The present study effectively predicts the effect of polymorphisms on pharmacokinetics. Similar to the production of humanized CYP3A mice, we can produce a variety of humanized model mice, such as those with SNP reported genes, as mentioned above, and then we can modify SNPs or polymorphisms in these humanized models to produce a useful repertoire of models. In addition, the development of humanized multiple gene models with defined polymorphisms can also play an important role in understanding complex pharmacokinetics.

Materials and Methods

PCR-RFLP analysis of CYP3A5 SNP

PCR-RFLP analysis was performed as described previously16. Briefly, PCR was performed using the following primers: CYP3A5 6956Fm, 5′-CTT TAA AGA GCT CTT TTG TCT CTC A-3′, and CYP3A5 7155R, 5′-CCA GGA AGC CAG ACT TTG AT-3′. PCR products were treated with DdeI for 2 h at 37 °C before electrophoresis using 3% agarose gel.


Plasmid construction

Sense and antisense oligonucleotides for each gRNA were annealed and inserted into a BbsI site of the pX330 plasmid expressing Cas9/gRNA. pX330-U6-Chimeric_BB-CBh-hSpCas9 was a gift from Feng Zhang (Addgene plasmid # 42230)19. Cloning of annealed oligonucleotides was confirmed by PCR using the following primers: human U6 promoter FW, 5′-GAG GGC CTA TTT CCC ATG ATT CC-3′, and each corresponding antisense oligonucleotide. The oligonucleotides used were as follows: CYP3A5_A S, 5′-CAC CTT TCA GTA TCT CTT CCC TGT TTG G-3′; CYP3A5_A AS, 5′-AAA CCC AAA CAG GGA AGA GAT ACT GAA A-3′; CYP3A5_B S, 5′-CAC CAA GGG TAA TGT GGT CCA AAC AGG G-3′; and CYP3A5_B AS, 5′-AAA CCC CTG TTT GGA CCA CAT TAC CCT T-3′.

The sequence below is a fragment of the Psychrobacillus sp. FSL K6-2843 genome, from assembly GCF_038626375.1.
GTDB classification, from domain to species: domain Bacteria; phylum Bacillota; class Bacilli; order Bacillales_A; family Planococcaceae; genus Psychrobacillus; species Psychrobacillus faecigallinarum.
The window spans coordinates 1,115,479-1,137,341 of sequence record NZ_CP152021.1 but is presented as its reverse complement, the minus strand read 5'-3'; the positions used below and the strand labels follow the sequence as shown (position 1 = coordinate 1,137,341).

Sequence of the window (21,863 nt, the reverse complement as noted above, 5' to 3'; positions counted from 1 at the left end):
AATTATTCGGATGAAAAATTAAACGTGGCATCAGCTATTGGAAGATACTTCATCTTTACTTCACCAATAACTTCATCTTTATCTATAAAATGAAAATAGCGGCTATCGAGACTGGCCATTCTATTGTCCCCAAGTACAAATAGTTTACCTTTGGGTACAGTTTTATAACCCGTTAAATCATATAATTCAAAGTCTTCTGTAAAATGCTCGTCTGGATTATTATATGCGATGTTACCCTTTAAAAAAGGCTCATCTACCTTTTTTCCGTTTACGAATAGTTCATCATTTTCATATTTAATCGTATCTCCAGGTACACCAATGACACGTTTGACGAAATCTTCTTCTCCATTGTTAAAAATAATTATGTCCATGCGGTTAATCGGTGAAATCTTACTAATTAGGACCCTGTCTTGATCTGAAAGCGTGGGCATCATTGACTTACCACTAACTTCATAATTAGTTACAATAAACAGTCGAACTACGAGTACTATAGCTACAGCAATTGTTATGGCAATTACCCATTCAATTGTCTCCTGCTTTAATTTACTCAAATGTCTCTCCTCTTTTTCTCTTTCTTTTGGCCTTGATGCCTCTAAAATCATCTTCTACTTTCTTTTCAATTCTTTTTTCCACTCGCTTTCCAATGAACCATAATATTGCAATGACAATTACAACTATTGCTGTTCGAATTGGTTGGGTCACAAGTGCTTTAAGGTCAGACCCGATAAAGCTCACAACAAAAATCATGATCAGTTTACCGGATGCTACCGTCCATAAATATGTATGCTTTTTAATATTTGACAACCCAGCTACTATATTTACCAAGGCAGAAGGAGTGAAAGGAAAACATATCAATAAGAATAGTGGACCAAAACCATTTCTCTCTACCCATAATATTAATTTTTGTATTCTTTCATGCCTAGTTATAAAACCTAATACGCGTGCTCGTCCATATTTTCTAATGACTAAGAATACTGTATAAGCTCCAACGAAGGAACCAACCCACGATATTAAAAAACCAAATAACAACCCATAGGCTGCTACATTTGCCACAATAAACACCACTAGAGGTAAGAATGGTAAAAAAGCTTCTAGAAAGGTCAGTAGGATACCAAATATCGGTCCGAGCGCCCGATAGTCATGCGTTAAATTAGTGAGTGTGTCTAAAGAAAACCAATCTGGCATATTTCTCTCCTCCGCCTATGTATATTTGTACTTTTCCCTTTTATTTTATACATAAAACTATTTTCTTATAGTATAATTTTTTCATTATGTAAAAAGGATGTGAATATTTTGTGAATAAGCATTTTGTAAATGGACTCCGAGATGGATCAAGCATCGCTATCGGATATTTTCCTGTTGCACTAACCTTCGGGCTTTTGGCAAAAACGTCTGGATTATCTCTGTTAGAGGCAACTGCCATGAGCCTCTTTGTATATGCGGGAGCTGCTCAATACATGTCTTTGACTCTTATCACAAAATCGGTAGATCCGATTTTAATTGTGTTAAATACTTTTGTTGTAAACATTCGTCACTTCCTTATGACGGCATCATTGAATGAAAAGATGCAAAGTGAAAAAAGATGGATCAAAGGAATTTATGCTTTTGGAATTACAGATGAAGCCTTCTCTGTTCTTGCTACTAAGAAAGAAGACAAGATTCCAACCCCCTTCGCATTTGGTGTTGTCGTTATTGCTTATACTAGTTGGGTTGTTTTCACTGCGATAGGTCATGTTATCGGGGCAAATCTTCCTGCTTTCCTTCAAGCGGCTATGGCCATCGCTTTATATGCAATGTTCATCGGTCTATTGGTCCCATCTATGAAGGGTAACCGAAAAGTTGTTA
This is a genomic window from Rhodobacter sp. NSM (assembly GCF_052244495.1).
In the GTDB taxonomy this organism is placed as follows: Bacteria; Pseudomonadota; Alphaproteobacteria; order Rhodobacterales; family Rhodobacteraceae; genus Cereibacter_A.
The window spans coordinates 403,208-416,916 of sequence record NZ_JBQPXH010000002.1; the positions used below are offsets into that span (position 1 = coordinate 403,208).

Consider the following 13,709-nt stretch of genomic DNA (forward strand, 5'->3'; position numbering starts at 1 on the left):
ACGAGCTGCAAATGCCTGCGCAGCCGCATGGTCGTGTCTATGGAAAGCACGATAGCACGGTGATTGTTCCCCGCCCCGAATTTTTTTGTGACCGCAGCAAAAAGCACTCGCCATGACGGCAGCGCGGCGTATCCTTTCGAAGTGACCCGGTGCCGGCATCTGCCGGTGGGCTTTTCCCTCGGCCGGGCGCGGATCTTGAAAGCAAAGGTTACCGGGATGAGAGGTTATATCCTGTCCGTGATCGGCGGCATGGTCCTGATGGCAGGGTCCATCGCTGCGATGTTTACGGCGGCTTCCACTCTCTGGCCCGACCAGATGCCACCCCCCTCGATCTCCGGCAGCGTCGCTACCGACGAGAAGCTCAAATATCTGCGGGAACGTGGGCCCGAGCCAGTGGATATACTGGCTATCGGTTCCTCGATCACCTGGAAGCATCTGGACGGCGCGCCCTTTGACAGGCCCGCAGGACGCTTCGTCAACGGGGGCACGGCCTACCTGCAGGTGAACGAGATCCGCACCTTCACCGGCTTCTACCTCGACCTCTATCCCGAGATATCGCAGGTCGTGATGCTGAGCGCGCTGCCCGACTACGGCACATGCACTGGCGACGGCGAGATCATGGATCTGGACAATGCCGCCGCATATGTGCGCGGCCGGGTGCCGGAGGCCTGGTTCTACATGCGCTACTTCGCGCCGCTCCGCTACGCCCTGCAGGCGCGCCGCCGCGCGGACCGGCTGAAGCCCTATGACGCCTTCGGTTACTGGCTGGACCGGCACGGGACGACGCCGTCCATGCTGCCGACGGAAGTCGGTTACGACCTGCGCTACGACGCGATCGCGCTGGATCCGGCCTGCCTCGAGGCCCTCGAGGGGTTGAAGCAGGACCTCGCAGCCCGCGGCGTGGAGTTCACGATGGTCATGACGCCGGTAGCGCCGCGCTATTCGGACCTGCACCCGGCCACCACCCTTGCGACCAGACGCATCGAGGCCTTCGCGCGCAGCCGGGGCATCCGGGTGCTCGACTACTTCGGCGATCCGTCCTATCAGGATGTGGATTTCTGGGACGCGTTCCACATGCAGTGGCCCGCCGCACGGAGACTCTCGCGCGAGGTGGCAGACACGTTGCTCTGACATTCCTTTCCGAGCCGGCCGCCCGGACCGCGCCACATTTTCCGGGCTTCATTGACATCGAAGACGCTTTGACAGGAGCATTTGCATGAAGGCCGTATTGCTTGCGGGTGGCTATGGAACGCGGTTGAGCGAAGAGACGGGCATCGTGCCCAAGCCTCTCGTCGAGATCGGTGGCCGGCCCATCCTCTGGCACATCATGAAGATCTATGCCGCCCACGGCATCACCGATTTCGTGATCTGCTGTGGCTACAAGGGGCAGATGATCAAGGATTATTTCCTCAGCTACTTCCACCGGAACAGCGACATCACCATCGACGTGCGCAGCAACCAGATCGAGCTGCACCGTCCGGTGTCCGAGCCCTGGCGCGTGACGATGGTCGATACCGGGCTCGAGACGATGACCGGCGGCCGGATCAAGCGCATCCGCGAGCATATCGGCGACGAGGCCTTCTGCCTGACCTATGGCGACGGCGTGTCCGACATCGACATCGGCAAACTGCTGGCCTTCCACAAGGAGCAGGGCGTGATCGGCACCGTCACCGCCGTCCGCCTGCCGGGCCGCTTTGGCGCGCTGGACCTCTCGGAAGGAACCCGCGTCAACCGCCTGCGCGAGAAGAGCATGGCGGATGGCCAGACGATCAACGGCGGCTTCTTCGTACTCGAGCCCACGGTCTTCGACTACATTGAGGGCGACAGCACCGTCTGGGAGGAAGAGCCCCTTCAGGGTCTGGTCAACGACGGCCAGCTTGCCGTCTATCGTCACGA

To construct the pCAG-EGxxFP validation plasmid, each target and potential off-target sequence was amplified by PCR using humanized CYP3A mouse tail DNA or synthesized DNA (Life Technologies, Carlsbad, CA, USA) as a template. The sequences of each primer set were as follows: C3A5 bam_L, 5′-GCT TGG ATC CAC CAA CTG CCC TTG CAG CAT-3′, and C3A5 ecoi_R, 5′-ACG CCG AAT TCT GGG GAC AAC GGA GCT GAT T-3′, for CYP3A5*1 or *3; C3A4 bam_L, 5′-GCT TGG ATC CAT GGA GAA TGG CAT GGG AAA-3′, and C3A4 ecoi_R, 5′-ACG CCG AAT TCC CAG CAC AGG CTG TTG ACC A-3′, for CYP3A4; C3A7 bam_L, 5′-GCT TGG ATC CCC CAC AGC AAC TGC CCT TGA AA-3′, and C3A7 ecoi_R, 5′-ACG CCG AAT TCG ATC TGT GAT AGC CAG CAT AGG CT-3′, for CYP3A7; and C3A43 bam_L, 5′-GCT TGG ATC CAG CCA CTG CAC CCA GCC TAT-3′, and C3A43 ecoi_R, 5′-ACG CCG AAT TCA GCC TGT GTG GGG GAA AAC A-3′, for CYP3A43. Amplified PCR products were treated with BamHI and EcoRI and ligated to BamHI- and EcoRI-digested pCAG-EGxxFP plasmid.


Validation of cleavage activity

The cleavage activity of pX330-sgRNA was validated by co-transfection with each pCAG-EGxxFP-target plasmid into HEK293T cells, as reported previously21. pCAG-EGxxFP-Cetn1 and pX330-sgRNA were transfected as the positive control. Only pCAG-EGxxFP-Cetn1 was transfected as the negative control.


SNP modification in mouse ES cells containing the CYP3A-MAC

Mouse ES cells with the CYP3A-MAC and the mice with the CYP3A-MAC were generated using the same method to construct mouse ES cells with the CYP3A-HAC and the mice with the CYP3A-HAC (Kazuki Y. et al., unpublished data)2. A total of 1 × 103–4 ESCs containing the CYP3A-MAC were seeded on mouse embryonic fibroblasts in a six-well plate and transfected with pX330-A plasmids (1.0 μg) and a donor plasmid (1.0 μg) containing a synthesized sequence for SNP modification (Life Technologies, Carlsbad, CA, USA), using Lipofectamine LTX & PLUS reagents (Life Technologies, Carlsbad, CA, USA)22. The picked clones were analyzed using PCR-RFLP.